Mayor proposes 'incubator' funding initiative to support local journalism

Mayor Rex Richardson is asking the City Council to support the creation of an incubator initiative, which would help support local media and journalism outlets.

Mayor proposes 'incubator' funding initiative to support local journalism
A screenshot of Mayor Rex Richardson at the April 9, 2024 City Council meeting.

In the wake of mass layoffs and an ongoing labor battle at the Long Beach Post, Mayor Rex Richardson is asking the City Council to consider a local media incubator that could help fund local news outlets in the city.

Richardson sent a letter to council members Monday that calls on them to collaborate with local educational institutions, the Long Beach Economic Partnership and other organizations to create the Long Beach Media Incubator Partnership Initiative.

The letter also calls on council committees to support state legislation like Assembly Bill 886, which could force large social media platforms and search engines to pay media organizations for using their content.

“The decline of local media is a crisis that requires a local response,” Richardson said in the letter. “Long Beach needs to take action to reinforce a strong local news ecosystem to ensure our residents, neighborhoods, and businesses can get the coverage they need and deserve.”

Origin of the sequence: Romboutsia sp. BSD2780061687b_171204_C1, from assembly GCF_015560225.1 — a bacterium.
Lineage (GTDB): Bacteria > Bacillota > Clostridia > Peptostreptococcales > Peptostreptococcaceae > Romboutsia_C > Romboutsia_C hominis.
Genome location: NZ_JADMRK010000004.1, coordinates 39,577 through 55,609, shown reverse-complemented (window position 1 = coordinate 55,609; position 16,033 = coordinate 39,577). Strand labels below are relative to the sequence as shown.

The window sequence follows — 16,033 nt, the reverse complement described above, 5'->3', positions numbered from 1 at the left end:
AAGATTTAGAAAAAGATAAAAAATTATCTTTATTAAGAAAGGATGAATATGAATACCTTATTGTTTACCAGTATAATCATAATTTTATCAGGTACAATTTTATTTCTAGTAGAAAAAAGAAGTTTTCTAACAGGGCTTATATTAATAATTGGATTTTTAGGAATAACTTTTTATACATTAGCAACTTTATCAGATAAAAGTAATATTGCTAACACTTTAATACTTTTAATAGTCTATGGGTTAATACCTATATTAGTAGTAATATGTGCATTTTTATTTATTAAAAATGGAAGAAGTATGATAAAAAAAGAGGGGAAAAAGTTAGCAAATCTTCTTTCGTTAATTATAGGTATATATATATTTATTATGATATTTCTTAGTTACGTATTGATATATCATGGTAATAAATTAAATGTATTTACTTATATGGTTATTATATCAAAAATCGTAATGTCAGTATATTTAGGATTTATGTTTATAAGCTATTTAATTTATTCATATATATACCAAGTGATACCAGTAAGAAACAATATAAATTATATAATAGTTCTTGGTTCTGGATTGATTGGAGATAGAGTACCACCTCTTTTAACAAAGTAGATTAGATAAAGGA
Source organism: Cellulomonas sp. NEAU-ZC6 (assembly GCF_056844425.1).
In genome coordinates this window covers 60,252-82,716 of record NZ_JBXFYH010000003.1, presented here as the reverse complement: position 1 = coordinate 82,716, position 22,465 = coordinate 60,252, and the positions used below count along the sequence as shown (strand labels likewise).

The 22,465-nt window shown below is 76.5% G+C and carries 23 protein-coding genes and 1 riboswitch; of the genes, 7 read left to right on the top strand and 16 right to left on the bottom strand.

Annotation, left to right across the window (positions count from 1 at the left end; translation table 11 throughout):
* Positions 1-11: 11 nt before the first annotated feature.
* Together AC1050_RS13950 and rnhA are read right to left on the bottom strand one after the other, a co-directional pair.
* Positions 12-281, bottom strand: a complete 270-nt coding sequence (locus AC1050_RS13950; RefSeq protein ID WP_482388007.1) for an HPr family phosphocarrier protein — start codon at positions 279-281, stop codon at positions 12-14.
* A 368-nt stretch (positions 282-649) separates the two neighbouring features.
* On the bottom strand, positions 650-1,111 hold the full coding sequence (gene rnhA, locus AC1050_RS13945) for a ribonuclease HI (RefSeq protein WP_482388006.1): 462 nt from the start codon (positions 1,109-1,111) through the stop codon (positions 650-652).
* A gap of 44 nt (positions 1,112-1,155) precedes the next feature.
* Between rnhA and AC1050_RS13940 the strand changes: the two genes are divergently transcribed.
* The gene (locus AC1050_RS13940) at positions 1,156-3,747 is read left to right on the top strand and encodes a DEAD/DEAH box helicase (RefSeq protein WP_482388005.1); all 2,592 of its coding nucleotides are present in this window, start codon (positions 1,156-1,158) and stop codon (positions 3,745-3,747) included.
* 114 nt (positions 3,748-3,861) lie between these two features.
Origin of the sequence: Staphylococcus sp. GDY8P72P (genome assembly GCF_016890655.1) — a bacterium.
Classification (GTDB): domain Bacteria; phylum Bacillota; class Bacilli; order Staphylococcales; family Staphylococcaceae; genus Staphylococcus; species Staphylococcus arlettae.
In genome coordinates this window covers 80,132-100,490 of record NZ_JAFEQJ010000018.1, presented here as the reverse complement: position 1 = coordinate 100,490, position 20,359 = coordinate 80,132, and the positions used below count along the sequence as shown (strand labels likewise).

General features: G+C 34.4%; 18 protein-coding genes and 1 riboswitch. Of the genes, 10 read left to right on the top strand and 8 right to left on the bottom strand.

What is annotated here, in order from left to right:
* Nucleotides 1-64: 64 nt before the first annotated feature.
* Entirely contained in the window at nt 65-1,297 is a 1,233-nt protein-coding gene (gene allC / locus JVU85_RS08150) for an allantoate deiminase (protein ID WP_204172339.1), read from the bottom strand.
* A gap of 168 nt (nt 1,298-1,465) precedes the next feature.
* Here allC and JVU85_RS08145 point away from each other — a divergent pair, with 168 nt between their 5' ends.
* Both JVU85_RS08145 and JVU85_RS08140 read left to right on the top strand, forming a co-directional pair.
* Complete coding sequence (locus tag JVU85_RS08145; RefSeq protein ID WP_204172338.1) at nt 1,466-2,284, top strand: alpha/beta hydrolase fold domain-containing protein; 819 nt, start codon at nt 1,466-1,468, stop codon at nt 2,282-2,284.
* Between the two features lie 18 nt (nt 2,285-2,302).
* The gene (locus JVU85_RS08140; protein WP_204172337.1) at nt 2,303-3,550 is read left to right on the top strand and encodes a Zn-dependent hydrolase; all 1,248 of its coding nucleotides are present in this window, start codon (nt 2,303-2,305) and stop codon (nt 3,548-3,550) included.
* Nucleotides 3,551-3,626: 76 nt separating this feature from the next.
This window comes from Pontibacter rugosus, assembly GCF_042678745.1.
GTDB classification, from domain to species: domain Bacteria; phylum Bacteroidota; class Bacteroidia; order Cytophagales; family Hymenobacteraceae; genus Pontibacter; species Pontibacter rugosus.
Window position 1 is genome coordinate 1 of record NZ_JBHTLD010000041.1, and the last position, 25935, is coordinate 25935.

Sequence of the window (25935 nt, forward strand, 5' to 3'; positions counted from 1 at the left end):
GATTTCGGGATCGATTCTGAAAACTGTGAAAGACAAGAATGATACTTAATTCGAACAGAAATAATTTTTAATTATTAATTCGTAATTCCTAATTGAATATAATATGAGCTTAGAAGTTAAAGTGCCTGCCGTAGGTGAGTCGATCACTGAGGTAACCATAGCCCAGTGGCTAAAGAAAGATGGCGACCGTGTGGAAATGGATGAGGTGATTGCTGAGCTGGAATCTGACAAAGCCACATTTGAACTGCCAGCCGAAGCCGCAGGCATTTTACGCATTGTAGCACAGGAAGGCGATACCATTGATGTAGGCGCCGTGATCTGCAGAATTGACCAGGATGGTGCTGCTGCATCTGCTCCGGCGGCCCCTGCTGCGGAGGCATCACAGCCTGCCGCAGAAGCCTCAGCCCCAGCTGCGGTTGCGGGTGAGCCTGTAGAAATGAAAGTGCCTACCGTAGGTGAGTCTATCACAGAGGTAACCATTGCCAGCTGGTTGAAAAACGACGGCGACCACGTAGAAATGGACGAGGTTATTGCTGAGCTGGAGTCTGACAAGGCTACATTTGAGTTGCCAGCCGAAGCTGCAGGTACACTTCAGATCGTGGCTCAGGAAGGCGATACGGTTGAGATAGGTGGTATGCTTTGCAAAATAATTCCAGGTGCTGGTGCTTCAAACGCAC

The Long Beach Post laid off nine of its employees on March 22, the latest round of layoffs in what used to be the city’s largest newsroom. While management claims the layoffs were tied to a dire financial situation, employees allege the layoffs were retaliatory as they were conducted amid a unionization campaign and after workplace concerns were raised.

The National Labor Relations Board has launched an investigation of such claims. Meanwhile, the Post’s remaining three reporters are still on strike. The fallout has left the Post with no full-time reporters and prompted laid-off and striking reporters to launch the Long Beach Watchdog.

Become a Watchdog today.

Politico reported earlier this year that layoffs were on the rise again across media organizations in the United States, with over 500 journalists losing their jobs in January. That included more than 100 positions that were eliminated at the Los Angeles Times.

Last week, L.A. Taco, a popular publication known for its coverage of food, culture and underserved communities, announced it was furloughing its entire staff until it could amass thousands of new subscribers.

Richardson’s letter points to the Long Beach Accelerator, a partnership between Cal State Long Beach, the city and Sunstone Management, which has worked to bolster the city’s technology sector by raising tens of millions in funding to help support private businesses.

The accelerator’s program requires entrants to complete a 12-week course to receive a $150,000 grant. In return, the accelerator receives a 7% stake in the company. The accelerator also offers things like low-cost accounting, legal and marketing services.

It’s unclear what the model could look like for the proposed media incubator, but Richardson said that Long Beach Accelerator could serve as a model.

“Developing a nonprofit media incubator initiative that can model the services and benefits these existing programs provide can build the resilience and longevity of our local media and journalism organizations, and ensure that these critical institutions can continue keeping our residents well-informed and telling the stories of Long Beach’s vibrant future for generations to come,” Richardson said in the letter.

The City Council is expected to discuss Richardson’s request at its April 23 meeting.

Editors note: Jason Ruiz is one of the Long Beach Post reporters currently on strike.